Yuval Levin on President Obama’s Notre Dame Speech: Pro-lifers, take heart (a little)

Yuval Levin believes that he spies some rhetorical signs that the pro-abortion rights side can’t defend itself with traditional American language.  When pro-choice advocates talk about freedom and equality, they undermine themselves as they unintentionally point to the way that the pro-choice position denies freedom and equality to unborn child.  Here’s one example:

Here is what Obama said about the difficulty of finding common ground:

“And part of the problem, of course, lies in the imperfections of man — our selfishness, our pride, our stubbornness, our acquisitiveness, our insecurities, our egos; all the cruelties large and small that those of us in the Christian tradition understand to be rooted in original sin. We too often seek advantage over others. We cling to outworn prejudice and fear those who are unfamiliar. Too many of us view life only through the lens of immediate self-interest and crass materialism; in which the world is necessarily a zero-sum game. The strong too often dominate the weak, and too many of those with wealth and with power find all manner of justification for their own privilege in the face of poverty and injustice.”

Here again, in the case against ego, against letting the strong dominate the weak, against letting self-interest govern all our affairs, is the language and logic of the pro-life movement. It is of course also the language and logic of the larger cause of human rights in America, but that’s precisely the point: In the case of abortion, that tradition and that logic point decisively away from the Roe regime. The kind of arguments we used to hear in favor of abortion rights even into the mid-1990s involved precisely the language of cruel, crass, egoistic self-interest.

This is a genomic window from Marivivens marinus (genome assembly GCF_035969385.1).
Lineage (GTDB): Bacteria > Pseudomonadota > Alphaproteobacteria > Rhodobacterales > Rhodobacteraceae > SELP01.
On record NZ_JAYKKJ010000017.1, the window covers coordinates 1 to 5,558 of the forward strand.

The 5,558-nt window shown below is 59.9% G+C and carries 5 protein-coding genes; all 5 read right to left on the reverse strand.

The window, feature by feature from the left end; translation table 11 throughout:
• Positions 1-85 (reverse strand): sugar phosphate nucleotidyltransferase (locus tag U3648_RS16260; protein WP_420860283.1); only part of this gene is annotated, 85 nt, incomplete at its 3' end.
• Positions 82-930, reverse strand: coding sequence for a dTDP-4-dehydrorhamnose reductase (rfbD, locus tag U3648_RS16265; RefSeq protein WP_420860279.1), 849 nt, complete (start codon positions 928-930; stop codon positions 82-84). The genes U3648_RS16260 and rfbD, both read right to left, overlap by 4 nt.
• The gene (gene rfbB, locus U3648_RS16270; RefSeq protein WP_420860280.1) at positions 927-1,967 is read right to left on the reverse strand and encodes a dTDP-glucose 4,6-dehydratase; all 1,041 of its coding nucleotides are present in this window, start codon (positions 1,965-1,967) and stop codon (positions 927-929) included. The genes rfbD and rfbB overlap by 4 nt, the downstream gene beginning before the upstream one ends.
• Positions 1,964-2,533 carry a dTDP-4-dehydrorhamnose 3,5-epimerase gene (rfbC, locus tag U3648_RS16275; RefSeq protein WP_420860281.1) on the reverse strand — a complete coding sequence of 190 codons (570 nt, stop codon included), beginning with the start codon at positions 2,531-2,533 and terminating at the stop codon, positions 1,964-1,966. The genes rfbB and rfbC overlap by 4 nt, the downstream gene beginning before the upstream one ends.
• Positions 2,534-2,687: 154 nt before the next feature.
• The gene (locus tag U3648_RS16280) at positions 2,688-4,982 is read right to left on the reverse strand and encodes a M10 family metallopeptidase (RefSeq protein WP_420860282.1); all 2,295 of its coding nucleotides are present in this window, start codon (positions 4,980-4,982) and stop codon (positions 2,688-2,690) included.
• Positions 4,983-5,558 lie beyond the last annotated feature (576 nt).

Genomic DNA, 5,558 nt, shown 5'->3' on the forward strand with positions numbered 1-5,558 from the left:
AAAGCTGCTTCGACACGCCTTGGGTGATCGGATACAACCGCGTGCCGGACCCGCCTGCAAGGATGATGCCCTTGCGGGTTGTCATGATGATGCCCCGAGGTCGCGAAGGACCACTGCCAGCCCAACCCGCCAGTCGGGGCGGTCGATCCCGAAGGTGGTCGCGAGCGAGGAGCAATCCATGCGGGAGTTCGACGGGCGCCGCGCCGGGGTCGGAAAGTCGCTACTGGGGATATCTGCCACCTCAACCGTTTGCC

It has struck me as well that when defenders of abortion rights talk about the moral tragedy of abortion and the necessity of reducing abortion rather than outright defending the right to have an abortion, it compromises their position.  As John Piper (I believe) and others have pointed out, reducing abortions is only a necessary goal if abortion is wrong.

When I read Michael Eric Dyson’s I May Not Get There With You: The True Martin Luther King, Jr., I remember being irritated by his criticism of pro-life activists who claimed the mantle of MLK, Jr. and the civil rights movement.  He argued that the civil rights movement sought to increase constitutional rights for people, while the anti-abortion movement sought to take constitutional rights away.  Of course, to believe that, you have to believe that abortion is a constitutional right.  It also makes the false (at least in my understanding) assertion that pro-lifers care more about limiting women’s rights than saving the unborn.  I have to say that I have never met, heard, or read a pro-life person that had any interest in controlling women’s bodies.

Levin’s article helped me to see that there’s another level on which Dyson’s argument doesn’t work.  As Levin says, when people defend abortion rights based on American ideals, they in effect argue against themselves.  If we want to talk about taking away rights, the right to life is one of the basic three rights (life, liberty, and pursuit of happiness) that government is supposed to protect.  I realize that it’s from the Declaration of Independence, which is not the law, but protecting these freedoms is what American political theory has always said that government should do.  It strikes me as a much firmer foundation than the “constitutional right” to abortion, drawn from the right to privacy that was itself a synthesis of other rights actually enumerated in the Constitution.

Hat tip: Justin Taylor


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